About This Item

Share This Item

The AAPG/Datapages Combined Publications Database

AAPG Bulletin


Volume: 67 (1983)

Issue: 3. (March)

First Page: 534

Last Page: 534

Title: A Basin Plain Sand-Layer Geometry Classification: A Predictive Tool: ABSTRACT

Author(s): Orrin H. Pilkey, Claudia Hokanson

Article Type: Meeting abstract


The areal distribution of sand layers in the basin plains of 13 modern deep ocean basins has been studied. Fundamentally, sand-layer distribution is controlled by the volume of sand input in single events relative to the basin plain size and by the areal distribution of basin entry points on the ocean basin floor. Although tectonic setting and sea level position may play a role in rate of basin infilling, these factors are relatively unimportant in the control of sand-layer geometry. A basin plain sand-layer classification has been devised. The classification is comprised of a hierarchy with three ranks or categories. The first category describes the distribution of basin entry points as being one of the following; radial, semiradial, longitudinal, or lateral. The second ategory separates basin plains with similar entry point distributions on the basis of the extent of sand coverage on the flat basin floor. Sand coverage is classified as either overall or partial. The final category further separates basin plains according to the general shape of sand bodies on the basin floor--either wedge, sheet, or axial. The classification has application to the study of both modern and ancient deposits. If the distribution of sand layer characteristics is known, it may be possible to locate probable basin entry points and to predict the size of the drainage area relative to the size of the flat basin floor. Alternatively, if the approximate size of the drainage area relative to the basin plain area and the distribution of basin entry points are known, it may be poss ble to predict the nature of the sand distribution on the basin plain.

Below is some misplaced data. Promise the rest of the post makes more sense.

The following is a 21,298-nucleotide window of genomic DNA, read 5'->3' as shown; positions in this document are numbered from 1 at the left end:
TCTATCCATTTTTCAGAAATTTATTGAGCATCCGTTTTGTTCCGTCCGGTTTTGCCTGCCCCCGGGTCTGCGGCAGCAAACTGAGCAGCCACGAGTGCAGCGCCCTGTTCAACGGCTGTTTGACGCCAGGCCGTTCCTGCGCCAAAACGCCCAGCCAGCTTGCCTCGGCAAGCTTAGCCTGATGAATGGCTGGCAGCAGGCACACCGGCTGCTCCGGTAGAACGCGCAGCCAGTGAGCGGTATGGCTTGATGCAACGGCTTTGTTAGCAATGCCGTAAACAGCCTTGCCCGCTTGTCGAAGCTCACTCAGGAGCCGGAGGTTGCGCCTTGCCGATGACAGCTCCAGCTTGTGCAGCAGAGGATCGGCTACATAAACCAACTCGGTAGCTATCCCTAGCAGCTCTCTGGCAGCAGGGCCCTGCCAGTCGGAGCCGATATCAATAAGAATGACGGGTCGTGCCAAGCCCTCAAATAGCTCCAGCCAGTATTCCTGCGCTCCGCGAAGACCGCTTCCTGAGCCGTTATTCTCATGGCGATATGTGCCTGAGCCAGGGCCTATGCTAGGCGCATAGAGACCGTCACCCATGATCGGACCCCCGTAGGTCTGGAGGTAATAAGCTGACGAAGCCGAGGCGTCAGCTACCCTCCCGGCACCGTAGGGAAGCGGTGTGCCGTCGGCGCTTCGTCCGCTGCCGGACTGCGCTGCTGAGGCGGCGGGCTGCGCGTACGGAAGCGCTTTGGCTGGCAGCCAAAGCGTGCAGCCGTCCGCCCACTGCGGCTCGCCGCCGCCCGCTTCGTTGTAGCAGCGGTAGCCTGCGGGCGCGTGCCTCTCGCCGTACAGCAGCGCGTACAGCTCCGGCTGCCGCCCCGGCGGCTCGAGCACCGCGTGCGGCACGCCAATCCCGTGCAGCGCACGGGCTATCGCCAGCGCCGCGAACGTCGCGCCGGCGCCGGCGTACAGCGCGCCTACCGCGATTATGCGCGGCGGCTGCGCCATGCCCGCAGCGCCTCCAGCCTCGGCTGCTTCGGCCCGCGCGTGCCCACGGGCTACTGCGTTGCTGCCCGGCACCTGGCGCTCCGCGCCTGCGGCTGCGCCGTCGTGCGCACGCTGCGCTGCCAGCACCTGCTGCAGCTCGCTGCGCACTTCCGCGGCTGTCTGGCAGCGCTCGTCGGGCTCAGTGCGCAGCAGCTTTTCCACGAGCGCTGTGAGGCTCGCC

Inherent in each basin plain type is a specific distinctive areal distribution of sand layer characteristics and particular manifestations of proximal/distal relations. For example, a basin with sand layer geometry classified as radial fill, overall coverage, and wedge-shaped (the Hispaniola-Caicos plain) would have its thickest sand and lutite (or shale) layers located around the periphery of the basin plain. The highest frequency of sand layers would probably be found in the basin plain center and the ratio of drainage area to basin plain area would be relatively large (greater than 3).

End_of_Article - Last_Page 534------------

Copyright 1997 American Association of Petroleum Geologists